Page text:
When I was in middle school, I developed photophobia, also referred to as light sensitivity or a sensitivity to bright lights. I would come home from school almost crying due to eye pain from being around fluorescent lights all day, and started layering non-prescription sunglasses over my prescription glasses during my afternoon classes. After I told my eye doctor about this, they suggested I switch to using prescription tinted glasses to help with light sensitivity. This immediately made a huge difference, and I’ve been rocking tinted lenses ever since. Here is how tinted glasses help my light sensitivity as a person with low vision, photophobia, and a neurological condition.
Tinted glasses can be added to any prescription glasses and do not have to be requested by an eye doctor, though it is helpful to talk to an eye doctor about the appropriate tint color and tint level for individual eye conditions. Some examples of medical conditions that people might wear tinted glasses for include:
Unlike polarized sunglasses that distort LCD displays or make it difficult to use technology, tinted glasses are non-polarized lenses that provide a consistent color tint across all lighting environments. Tinted glasses do not change color based on lighting and do not affect screens. Tinted lenses can be added to any pair of prescription lenses and many opticians will add a tint to lenses at no cost.
I still wear sunglasses when I am outside or when I am at places that have a large amount of bright lights, such as sporting events or band performances.
Tinted glasses come in a variety of colors and tint strengths, including blue, grey, brown, purple, pink, yellow, and others. I recommend talking to an eye doctor, optician, or other eye specialist to determine what tint color will work best for an individual. My glasses are currently a Level 2 gray tint, which means that my eyes are visible through the glasses lenses but are partially obscured on camera, but my color vision is not affected.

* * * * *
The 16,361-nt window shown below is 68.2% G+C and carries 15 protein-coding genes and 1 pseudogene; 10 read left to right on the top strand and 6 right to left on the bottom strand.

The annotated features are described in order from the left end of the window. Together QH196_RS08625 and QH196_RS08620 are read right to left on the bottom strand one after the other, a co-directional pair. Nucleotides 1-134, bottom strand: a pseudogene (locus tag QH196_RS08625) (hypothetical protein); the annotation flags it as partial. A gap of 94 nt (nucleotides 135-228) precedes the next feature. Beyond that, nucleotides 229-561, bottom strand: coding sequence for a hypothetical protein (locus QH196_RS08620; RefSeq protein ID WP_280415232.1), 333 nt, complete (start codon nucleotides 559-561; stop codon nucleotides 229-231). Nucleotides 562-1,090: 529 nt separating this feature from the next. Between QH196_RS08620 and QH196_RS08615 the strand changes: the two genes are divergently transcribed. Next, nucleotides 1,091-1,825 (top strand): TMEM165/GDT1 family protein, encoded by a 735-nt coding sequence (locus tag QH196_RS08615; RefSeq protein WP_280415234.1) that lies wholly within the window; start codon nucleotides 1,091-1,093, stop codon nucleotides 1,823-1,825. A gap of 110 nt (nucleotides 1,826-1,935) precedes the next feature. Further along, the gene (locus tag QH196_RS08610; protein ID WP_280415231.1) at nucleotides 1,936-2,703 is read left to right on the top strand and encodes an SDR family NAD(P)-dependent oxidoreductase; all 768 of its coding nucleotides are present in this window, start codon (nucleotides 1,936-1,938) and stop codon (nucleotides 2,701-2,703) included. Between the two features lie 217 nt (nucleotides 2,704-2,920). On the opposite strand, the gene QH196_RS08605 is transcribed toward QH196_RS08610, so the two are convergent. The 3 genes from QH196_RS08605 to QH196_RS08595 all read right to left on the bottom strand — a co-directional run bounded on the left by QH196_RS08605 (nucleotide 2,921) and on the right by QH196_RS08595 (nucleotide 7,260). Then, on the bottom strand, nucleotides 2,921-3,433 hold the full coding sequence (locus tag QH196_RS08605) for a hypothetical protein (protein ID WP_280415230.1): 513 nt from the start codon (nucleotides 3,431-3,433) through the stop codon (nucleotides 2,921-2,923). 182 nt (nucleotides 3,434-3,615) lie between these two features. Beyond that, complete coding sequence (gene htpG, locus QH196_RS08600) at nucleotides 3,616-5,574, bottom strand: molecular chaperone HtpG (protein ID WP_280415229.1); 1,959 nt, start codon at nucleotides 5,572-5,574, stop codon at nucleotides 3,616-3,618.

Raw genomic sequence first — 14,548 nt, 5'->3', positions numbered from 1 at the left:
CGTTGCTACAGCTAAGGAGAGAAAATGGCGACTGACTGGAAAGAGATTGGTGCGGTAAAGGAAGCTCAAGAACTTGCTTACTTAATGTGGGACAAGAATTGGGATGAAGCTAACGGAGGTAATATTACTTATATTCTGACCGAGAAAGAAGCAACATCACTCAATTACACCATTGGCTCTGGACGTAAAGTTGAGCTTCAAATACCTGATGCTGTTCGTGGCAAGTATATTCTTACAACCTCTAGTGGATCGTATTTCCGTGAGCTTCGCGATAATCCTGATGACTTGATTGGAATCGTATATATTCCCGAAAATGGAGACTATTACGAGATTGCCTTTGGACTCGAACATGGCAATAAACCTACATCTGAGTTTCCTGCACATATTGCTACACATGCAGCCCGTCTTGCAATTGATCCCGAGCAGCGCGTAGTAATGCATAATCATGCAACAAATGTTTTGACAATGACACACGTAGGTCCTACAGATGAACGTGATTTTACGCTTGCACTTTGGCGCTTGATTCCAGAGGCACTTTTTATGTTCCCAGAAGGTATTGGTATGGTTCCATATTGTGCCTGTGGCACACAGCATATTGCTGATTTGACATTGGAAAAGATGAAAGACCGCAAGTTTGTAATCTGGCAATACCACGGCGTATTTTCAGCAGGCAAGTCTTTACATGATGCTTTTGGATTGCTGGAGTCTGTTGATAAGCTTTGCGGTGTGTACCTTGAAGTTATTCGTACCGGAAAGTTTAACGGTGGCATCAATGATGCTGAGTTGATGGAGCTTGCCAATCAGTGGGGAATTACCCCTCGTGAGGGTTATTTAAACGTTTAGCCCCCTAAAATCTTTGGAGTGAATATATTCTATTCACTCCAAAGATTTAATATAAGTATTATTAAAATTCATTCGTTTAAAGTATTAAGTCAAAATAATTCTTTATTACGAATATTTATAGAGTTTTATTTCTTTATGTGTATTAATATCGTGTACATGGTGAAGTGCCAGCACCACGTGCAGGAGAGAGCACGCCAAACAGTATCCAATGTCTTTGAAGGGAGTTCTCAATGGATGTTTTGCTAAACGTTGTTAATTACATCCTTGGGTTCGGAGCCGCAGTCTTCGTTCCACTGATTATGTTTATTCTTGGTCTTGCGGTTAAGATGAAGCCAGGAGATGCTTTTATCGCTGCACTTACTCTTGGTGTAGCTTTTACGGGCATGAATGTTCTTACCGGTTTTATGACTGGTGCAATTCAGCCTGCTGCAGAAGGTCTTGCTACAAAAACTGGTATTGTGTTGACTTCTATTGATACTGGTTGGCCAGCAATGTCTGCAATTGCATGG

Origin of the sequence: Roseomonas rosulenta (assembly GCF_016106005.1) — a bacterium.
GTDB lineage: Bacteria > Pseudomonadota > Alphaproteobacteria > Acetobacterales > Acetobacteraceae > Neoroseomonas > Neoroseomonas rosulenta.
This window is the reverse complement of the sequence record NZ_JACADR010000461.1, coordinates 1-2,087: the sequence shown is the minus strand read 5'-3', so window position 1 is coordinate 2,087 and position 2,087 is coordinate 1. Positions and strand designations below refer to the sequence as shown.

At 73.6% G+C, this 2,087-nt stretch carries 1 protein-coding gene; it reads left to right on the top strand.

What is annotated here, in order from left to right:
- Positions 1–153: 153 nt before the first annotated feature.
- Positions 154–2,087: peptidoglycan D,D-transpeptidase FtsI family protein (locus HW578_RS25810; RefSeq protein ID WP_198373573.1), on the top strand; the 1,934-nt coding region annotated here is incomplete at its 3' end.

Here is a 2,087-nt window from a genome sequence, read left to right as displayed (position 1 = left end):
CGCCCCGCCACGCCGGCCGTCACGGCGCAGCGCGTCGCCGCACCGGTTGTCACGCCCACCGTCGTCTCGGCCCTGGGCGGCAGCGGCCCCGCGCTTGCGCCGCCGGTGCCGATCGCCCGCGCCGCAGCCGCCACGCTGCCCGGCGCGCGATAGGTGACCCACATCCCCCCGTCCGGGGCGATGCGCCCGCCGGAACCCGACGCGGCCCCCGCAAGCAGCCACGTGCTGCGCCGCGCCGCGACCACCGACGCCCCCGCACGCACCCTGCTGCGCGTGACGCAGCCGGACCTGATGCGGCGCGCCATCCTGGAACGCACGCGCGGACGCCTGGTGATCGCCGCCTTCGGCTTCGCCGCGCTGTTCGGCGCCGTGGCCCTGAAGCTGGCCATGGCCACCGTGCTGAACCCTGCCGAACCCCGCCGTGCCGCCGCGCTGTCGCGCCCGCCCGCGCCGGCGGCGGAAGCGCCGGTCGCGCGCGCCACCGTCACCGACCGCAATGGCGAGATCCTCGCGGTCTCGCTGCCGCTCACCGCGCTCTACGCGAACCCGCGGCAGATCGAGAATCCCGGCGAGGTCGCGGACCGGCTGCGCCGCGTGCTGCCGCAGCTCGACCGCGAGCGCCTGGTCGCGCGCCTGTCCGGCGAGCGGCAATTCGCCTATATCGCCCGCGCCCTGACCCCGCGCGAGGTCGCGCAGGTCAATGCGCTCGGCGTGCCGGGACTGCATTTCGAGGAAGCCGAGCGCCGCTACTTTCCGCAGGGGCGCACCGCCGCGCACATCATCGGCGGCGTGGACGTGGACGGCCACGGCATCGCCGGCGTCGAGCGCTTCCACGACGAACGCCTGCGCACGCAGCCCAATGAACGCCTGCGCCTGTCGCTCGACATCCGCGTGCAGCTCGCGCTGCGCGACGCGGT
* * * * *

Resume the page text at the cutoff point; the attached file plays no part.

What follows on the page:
When choosing glasses frames with tinted lenses, I recommend avoiding clear or thin wire frames, as these tend to look strange with tinted lenses. I prefer to wear plastic or acrylic frames that complement the color of the tint.
Glasses tints are applied by dipping the lenses in a colored solution. Depending on the tint and prescription, lenses may take up to an hour to absorb tints.
Tinted glasses have made a tremendous difference for me in managing eye strain and photophobia in several different ways:
When I had a light Level 1 gray or brown tint in my glasses, no one noticed that I wore tinted glasses or asked me about it.
When I switched to having a darker/level 2 tint, it became more obvious that my glasses lenses were tinted, and people would sometimes ask me if I was wearing sunglasses inside or at night, or I would be asked to remove my glasses when taking photos.
When it comes up, I mention that I am not wearing sunglasses, and that these are non-polarized tinted prescription lenses- people usually let me keep my glasses on when taking ID photos when I mention that they are prescription glasses. Though I have to admit, I do sometimes jokingly tell people I am wearing sunglasses at night in reference to the song.
By Veronica Lewis/Veronica With Four Eyes, www.veroniiiica.com
Updated October 2023; original post published June 2018.
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